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For the people involved, see [[People|People in IronPython]].
For the people involved, see [[People|People in IronPython]].
===Sponsor Sites===
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For an online company using IronPython in production, see this [ online casino website].
[ Slots Geek] is one of the largest portals reviewing online slot machines and casino offering slot games. If you prefer to play poker, you might want to check out this [ sky poker review], where you can play direct from your TV.

Current revision as of 15:42, 6 October 2012

IronPython Cookbook

This wiki contains recipes and example code for IronPython. IronPython is a Microsoft port of the Python Programming Language to the .NET framework.

Python is a dynamic language, used for a wide variety of purposes, with an emphasis on clean and expressive code. It allows the maximum flexibility for the developer, whilst maintaining readability of code.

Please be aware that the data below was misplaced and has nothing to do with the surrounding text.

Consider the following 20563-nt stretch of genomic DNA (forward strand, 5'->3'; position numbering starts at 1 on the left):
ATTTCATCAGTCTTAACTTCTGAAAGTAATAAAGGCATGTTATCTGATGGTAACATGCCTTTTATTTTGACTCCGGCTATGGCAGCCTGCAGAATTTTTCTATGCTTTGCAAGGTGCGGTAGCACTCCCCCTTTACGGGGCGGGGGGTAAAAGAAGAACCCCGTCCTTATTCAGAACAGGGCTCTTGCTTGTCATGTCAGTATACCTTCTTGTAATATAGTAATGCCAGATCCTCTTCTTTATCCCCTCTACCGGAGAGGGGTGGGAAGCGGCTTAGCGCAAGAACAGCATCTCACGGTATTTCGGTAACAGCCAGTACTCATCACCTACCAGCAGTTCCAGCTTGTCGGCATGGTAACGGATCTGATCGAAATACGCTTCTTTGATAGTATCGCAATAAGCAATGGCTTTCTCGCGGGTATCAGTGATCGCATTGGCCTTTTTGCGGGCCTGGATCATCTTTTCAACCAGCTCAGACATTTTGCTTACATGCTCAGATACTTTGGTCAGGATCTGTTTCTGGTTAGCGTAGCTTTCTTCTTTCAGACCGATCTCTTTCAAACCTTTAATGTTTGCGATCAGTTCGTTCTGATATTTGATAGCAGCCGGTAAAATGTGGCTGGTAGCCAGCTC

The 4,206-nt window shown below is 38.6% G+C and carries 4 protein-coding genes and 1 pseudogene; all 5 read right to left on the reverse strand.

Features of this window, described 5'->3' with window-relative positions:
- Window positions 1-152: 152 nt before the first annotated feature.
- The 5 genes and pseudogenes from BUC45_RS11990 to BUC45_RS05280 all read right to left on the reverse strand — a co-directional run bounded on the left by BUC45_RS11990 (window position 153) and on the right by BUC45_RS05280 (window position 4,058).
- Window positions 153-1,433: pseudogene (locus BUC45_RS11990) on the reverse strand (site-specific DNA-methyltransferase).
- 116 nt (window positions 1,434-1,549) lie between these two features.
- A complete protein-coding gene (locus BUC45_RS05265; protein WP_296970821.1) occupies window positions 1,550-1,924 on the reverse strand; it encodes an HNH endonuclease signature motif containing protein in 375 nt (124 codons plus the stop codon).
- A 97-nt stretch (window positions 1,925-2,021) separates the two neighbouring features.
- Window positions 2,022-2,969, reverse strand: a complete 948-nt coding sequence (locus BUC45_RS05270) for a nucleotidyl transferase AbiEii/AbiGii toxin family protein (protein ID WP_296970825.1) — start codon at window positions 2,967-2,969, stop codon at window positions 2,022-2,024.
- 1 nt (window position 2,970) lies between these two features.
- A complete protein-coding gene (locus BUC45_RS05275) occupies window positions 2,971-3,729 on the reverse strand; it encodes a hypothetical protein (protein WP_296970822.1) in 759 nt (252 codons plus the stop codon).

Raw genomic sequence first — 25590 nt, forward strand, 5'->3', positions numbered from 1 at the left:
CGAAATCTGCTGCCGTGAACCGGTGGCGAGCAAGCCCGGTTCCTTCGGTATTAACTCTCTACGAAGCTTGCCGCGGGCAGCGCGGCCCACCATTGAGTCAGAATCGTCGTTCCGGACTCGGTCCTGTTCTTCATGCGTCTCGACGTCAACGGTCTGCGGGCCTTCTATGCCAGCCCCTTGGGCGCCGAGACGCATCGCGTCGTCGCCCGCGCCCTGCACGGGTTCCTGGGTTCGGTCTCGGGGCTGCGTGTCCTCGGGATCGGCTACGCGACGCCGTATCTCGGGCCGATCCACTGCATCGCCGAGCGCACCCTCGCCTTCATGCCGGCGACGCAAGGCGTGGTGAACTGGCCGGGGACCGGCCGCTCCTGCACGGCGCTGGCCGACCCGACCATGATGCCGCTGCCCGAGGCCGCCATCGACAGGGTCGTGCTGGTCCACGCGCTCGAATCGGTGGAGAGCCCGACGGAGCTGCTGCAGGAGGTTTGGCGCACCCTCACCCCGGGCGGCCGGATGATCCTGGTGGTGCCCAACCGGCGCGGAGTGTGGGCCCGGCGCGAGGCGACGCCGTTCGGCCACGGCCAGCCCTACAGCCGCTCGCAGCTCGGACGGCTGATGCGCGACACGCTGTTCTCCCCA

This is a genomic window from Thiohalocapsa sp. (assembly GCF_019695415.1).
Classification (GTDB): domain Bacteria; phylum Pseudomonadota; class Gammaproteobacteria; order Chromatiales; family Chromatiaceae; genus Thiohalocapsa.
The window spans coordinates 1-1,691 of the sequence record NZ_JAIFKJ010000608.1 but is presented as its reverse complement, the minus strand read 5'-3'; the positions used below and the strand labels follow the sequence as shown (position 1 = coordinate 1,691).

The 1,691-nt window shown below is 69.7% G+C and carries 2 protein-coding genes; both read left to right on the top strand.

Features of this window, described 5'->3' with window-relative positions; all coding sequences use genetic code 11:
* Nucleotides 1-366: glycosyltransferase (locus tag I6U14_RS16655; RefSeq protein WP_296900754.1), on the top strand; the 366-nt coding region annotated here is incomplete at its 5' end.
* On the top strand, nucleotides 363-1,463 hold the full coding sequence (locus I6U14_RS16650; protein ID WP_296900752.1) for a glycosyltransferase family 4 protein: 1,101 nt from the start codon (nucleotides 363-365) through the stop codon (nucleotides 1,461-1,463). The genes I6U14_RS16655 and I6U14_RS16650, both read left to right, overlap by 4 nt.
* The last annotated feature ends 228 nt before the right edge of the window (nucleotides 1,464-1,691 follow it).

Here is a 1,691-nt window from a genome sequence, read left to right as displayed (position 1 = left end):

IronPython brings Python to .NET, and allows you native access to the .NET framework and classes. It runs on Microsoft .NET and on Mono, a cross-platform Open Source implementation of the .NET runtime and framework libraries.

In addition, Microsoft has built IronPython support into the following systems:

The best reference on IronPython is the book IronPython in Action from Manning Publications:

IronPython in Action

Chapters 1 and 7 are free to download:

IronPython in Action is a book on IronPython, written by Michael Foord and Christian Muirhead for Manning Publications.

The first five chapters are an introduction to .NET, a Python tutorial, and then a walkthrough creating an example structured Python application.

The rest of the book covers working with various parts of the .NET framework (ASP, databases, web services, WPF, shell scripting, working with Windows and so on), getting deeper into Python (testing, protocols, metaclasses and so on) and also embedding and extending IronPython.

To see the articles in this wiki, go to the Contents page.

For help getting started with Python programming, or other IronPython resources, go to the Useful Links page.

For the people involved, see People in IronPython.